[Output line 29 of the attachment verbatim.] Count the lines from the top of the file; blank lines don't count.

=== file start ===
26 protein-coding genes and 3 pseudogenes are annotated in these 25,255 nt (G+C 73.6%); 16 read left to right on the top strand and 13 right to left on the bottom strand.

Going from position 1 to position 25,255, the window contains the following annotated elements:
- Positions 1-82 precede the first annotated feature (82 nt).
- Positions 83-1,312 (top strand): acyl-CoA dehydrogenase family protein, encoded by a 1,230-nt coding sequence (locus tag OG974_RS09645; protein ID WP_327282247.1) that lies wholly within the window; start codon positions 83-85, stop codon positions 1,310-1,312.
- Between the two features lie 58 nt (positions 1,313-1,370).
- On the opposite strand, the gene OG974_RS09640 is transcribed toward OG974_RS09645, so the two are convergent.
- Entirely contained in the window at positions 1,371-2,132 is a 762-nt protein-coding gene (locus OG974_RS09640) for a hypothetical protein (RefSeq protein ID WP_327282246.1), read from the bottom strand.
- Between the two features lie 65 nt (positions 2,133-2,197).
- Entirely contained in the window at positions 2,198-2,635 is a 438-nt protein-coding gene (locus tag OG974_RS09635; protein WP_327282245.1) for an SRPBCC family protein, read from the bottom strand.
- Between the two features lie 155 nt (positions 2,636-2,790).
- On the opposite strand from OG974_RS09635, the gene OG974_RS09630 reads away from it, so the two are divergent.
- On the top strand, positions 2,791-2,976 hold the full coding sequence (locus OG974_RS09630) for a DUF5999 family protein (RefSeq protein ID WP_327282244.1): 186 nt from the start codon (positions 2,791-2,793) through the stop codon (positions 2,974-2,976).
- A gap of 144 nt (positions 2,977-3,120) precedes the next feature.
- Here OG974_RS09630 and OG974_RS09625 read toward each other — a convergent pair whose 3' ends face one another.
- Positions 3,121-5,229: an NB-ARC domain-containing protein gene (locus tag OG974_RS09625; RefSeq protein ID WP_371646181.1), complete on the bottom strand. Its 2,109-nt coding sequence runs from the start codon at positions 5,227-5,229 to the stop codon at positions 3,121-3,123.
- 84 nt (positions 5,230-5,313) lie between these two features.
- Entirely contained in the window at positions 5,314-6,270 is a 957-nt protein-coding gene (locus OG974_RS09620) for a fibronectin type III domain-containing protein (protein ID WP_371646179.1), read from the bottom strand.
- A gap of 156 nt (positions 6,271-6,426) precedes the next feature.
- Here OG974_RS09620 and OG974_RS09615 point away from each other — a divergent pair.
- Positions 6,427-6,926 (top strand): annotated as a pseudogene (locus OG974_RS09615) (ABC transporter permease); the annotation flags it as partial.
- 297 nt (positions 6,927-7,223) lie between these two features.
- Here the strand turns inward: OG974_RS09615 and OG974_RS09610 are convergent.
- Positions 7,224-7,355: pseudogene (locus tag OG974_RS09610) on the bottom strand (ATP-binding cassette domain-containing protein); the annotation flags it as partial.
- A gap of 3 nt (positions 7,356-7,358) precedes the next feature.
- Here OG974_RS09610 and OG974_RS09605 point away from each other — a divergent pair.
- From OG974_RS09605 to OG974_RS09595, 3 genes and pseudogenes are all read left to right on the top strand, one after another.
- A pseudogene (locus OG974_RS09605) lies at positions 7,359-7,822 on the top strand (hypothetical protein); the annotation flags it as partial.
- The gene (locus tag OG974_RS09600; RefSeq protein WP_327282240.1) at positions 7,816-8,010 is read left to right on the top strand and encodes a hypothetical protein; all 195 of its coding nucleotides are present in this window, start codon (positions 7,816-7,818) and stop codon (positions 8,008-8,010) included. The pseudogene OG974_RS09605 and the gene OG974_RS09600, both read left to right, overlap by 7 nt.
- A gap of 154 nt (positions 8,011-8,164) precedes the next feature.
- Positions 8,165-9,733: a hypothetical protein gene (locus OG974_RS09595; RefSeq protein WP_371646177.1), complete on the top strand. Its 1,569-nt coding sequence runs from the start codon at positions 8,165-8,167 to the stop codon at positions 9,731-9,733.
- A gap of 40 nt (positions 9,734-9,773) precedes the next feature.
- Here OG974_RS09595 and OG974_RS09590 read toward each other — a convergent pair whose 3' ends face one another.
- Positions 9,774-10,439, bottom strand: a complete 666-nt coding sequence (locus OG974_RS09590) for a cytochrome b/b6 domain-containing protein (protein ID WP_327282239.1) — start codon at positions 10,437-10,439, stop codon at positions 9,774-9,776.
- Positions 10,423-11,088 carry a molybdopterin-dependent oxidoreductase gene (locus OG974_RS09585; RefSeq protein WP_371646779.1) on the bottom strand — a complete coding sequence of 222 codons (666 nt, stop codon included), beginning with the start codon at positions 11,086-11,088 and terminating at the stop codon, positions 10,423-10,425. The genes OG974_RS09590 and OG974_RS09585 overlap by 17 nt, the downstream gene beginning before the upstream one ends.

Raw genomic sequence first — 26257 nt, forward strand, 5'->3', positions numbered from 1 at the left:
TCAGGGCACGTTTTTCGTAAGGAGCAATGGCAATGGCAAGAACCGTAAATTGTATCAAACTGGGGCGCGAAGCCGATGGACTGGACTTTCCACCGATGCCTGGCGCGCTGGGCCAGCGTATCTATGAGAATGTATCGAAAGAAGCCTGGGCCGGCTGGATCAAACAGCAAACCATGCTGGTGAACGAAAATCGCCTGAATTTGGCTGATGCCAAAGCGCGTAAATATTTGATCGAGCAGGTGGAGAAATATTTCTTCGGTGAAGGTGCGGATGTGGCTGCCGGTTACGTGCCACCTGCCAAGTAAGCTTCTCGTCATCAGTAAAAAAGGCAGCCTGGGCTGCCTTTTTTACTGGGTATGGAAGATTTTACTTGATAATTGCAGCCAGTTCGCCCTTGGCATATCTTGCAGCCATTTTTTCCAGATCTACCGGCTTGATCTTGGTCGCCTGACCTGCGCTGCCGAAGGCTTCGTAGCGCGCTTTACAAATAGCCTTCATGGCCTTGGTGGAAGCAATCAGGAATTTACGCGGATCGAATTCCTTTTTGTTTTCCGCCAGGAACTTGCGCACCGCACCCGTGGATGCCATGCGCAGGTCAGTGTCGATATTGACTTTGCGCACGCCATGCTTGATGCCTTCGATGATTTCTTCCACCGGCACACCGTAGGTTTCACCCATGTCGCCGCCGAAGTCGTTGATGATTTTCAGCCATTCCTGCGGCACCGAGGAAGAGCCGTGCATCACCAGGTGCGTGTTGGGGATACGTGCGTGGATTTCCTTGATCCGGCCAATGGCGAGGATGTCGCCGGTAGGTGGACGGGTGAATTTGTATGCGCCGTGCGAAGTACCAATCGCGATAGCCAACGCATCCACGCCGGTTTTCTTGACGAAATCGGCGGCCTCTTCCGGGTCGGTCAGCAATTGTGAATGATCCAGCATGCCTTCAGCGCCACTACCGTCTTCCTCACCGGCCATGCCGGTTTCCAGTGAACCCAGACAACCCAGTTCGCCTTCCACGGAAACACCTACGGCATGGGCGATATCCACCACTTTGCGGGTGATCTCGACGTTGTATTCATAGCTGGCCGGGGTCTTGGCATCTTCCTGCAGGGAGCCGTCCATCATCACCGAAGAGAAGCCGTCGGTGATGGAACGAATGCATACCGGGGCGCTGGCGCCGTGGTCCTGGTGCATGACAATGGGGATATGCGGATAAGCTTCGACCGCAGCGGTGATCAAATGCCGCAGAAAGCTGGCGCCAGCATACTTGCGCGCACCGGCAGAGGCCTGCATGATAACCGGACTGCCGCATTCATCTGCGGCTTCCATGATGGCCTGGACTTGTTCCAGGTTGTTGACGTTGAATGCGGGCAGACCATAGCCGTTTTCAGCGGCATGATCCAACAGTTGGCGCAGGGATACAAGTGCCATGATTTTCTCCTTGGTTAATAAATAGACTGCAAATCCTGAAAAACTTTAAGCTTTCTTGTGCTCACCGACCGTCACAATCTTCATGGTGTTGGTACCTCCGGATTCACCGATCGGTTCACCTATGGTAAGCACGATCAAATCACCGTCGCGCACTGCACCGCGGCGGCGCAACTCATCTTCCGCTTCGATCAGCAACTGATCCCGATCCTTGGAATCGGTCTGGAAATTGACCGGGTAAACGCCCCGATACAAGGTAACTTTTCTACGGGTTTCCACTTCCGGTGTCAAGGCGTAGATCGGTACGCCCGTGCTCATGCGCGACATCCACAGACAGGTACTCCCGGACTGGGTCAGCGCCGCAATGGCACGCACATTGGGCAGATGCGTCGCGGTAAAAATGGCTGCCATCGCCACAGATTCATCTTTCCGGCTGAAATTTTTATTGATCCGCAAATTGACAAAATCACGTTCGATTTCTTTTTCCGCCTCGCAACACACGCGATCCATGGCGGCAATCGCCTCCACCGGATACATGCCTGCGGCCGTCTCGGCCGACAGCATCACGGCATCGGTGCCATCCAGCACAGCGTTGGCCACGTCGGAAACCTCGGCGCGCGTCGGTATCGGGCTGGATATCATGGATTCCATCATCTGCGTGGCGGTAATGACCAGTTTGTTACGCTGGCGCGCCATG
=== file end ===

- A gap of 154 nt (positions 8,011-8,164) precedes the next feature.